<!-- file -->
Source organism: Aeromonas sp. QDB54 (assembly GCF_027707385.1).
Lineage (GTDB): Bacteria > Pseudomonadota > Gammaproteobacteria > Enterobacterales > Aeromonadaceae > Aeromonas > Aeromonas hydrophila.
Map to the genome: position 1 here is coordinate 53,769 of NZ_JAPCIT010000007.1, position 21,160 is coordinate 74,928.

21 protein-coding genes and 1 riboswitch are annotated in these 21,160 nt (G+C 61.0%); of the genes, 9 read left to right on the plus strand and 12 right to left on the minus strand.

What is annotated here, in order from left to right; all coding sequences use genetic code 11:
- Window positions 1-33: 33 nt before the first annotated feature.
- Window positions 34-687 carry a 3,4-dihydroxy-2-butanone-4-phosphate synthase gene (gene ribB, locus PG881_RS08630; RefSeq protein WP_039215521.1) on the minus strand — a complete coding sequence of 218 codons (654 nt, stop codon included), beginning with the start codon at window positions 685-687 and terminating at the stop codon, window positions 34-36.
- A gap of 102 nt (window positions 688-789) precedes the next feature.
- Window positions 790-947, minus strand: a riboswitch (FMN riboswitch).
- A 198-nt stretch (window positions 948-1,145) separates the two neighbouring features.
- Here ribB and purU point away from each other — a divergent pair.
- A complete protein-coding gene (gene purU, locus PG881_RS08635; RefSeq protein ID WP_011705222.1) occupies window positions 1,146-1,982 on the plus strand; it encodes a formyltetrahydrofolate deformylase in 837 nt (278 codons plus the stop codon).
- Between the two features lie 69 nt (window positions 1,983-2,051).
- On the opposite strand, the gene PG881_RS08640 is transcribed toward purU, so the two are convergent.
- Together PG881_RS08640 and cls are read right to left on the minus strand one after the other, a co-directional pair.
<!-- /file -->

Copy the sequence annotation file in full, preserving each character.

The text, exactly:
Source organism: Aeromonas sp. QDB54 (assembly GCF_027707385.1).
Lineage (GTDB): Bacteria > Pseudomonadota > Gammaproteobacteria > Enterobacterales > Aeromonadaceae > Aeromonas > Aeromonas hydrophila.
Map to the genome: position 1 here is coordinate 53,769 of NZ_JAPCIT010000007.1, position 21,160 is coordinate 74,928.

21 protein-coding genes and 1 riboswitch are annotated in these 21,160 nt (G+C 61.0%); of the genes, 9 read left to right on the plus strand and 12 right to left on the minus strand.

What is annotated here, in order from left to right; all coding sequences use genetic code 11:
- Window positions 1-33: 33 nt before the first annotated feature.
- Window positions 34-687 carry a 3,4-dihydroxy-2-butanone-4-phosphate synthase gene (gene ribB, locus PG881_RS08630; RefSeq protein WP_039215521.1) on the minus strand — a complete coding sequence of 218 codons (654 nt, stop codon included), beginning with the start codon at window positions 685-687 and terminating at the stop codon, window positions 34-36.
- A gap of 102 nt (window positions 688-789) precedes the next feature.
- Window positions 790-947, minus strand: a riboswitch (FMN riboswitch).
- A 198-nt stretch (window positions 948-1,145) separates the two neighbouring features.
- Here ribB and purU point away from each other — a divergent pair.
- A complete protein-coding gene (gene purU, locus PG881_RS08635; RefSeq protein ID WP_011705222.1) occupies window positions 1,146-1,982 on the plus strand; it encodes a formyltetrahydrofolate deformylase in 837 nt (278 codons plus the stop codon).
- Between the two features lie 69 nt (window positions 1,983-2,051).
- On the opposite strand, the gene PG881_RS08640 is transcribed toward purU, so the two are convergent.
- Together PG881_RS08640 and cls are read right to left on the minus strand one after the other, a co-directional pair.